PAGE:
Vegan Long Island Message Board › appreciating animal intelligence: dog-coaching-puppy video

appreciating animal intelligence: dog-coaching-puppy video

Jennifer G.
user 6937947
Group Organizer
Bellport, NY
Post #: 370
Somu: actually, I'm not positive there wasn't a crash sound effect added to the footage of the cat swatting the other cat. We weren't shown the result of the swat, and don't know what really happened to the other cat. I'm hoping there was no injury, of course.

Would I describe the top cat's action as cruel? I don't think I would. If a person did the same thing, that would be different—yes, then I'd describe the move as cruel and wrong.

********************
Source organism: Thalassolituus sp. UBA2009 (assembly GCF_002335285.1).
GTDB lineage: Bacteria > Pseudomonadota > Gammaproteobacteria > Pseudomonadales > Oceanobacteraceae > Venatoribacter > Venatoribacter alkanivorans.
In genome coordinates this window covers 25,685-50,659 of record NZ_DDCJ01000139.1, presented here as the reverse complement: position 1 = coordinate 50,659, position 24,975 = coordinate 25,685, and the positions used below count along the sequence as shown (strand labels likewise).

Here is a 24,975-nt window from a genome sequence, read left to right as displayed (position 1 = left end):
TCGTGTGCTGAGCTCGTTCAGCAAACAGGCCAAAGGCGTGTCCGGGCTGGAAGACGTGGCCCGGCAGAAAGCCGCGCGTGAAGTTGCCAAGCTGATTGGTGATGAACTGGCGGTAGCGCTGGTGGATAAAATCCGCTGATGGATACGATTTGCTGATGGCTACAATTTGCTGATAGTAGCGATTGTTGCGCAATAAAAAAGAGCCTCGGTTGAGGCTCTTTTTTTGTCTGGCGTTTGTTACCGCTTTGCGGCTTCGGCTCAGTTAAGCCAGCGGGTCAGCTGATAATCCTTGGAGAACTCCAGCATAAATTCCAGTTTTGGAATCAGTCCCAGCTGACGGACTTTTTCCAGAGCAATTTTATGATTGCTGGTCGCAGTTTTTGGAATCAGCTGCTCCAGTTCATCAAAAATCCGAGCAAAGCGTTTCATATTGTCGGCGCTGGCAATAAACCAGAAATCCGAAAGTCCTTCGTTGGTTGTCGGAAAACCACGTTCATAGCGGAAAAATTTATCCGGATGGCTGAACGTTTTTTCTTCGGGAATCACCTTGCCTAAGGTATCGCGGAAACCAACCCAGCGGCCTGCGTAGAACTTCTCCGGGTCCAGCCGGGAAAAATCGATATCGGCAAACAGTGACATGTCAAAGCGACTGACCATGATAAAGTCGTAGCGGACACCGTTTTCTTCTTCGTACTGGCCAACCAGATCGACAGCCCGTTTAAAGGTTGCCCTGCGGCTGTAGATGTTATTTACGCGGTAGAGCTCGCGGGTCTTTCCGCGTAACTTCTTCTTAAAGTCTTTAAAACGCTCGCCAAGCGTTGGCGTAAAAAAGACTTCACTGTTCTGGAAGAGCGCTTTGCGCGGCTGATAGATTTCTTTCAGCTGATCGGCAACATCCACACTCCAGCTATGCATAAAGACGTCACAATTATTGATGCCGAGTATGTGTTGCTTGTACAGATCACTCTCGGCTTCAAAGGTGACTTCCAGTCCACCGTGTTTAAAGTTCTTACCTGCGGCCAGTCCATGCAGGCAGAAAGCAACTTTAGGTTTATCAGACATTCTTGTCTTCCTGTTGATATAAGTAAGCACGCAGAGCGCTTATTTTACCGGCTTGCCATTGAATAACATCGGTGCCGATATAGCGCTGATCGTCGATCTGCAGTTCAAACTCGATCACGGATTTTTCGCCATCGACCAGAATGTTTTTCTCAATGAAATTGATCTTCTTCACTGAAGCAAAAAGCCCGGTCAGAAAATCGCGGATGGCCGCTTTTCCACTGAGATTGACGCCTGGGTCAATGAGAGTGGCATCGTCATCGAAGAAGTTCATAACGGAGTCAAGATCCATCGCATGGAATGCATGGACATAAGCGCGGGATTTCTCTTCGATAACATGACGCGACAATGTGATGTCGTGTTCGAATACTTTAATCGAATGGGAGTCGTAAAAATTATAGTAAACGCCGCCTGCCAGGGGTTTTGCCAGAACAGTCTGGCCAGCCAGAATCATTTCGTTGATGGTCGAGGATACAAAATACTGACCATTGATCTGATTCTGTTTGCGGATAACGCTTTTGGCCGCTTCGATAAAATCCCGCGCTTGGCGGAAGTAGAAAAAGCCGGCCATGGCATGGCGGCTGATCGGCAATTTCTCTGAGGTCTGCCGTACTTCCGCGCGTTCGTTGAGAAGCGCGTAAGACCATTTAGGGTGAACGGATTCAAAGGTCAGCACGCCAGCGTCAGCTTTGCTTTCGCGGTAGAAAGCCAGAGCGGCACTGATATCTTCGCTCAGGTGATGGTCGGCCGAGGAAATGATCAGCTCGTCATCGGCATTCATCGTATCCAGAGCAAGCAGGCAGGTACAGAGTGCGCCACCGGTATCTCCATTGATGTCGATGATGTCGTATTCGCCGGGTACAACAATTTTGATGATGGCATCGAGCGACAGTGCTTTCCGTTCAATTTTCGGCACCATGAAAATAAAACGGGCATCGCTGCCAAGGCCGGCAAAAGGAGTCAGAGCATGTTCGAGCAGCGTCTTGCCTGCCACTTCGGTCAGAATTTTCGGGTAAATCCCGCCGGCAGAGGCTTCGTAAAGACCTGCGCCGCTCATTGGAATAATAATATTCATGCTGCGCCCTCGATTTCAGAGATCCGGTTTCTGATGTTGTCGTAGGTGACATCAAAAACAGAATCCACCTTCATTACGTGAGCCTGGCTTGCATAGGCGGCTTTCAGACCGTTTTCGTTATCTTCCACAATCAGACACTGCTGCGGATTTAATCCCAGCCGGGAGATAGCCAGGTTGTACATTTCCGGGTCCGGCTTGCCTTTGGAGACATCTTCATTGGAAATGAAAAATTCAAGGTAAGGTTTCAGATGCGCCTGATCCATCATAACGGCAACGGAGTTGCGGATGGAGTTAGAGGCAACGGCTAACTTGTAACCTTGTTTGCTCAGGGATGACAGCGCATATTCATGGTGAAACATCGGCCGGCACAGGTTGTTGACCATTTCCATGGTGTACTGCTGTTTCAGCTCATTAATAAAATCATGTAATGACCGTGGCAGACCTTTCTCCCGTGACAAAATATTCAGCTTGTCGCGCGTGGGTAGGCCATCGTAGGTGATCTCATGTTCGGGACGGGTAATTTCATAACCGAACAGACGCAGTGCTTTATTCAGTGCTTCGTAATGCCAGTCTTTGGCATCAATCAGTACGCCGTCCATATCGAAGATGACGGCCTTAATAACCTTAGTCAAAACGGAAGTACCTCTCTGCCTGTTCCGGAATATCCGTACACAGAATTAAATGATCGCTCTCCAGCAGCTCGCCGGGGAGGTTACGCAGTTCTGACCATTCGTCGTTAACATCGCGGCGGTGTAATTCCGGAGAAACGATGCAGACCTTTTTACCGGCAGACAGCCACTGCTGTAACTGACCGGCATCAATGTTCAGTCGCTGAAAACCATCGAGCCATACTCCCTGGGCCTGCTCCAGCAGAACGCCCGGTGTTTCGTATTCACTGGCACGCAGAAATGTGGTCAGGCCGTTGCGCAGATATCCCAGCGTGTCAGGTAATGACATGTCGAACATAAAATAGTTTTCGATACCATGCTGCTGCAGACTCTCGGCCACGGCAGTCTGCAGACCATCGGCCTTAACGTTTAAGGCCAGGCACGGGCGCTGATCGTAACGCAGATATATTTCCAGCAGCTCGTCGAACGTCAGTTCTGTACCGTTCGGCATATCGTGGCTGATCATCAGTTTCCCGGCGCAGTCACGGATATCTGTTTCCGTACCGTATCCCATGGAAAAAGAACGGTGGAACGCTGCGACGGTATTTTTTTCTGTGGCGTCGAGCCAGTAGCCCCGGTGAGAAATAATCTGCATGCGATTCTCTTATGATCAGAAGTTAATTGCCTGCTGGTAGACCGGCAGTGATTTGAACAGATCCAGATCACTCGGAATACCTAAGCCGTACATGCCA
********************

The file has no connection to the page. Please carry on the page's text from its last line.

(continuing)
But in this case, it's not so clear to me what the cat was thinking. In my experience, a cat's swat is usually a defensive move. As if to say, "You just got too close to me—get out of my space!"

I know the video maker juxtaposed these two videos to indicate naughtiness (bad intent) on the part of the cat, and that's where the humor arises, for me—seeing how the video maker concocted a story, using these two clips, and made an outlandish assertion about a supposed difference between these two species. In spite of what the captioning said, I don't think most cats push their young down stairs to teach them not to trust, and I think cats can actually be *very* trusting.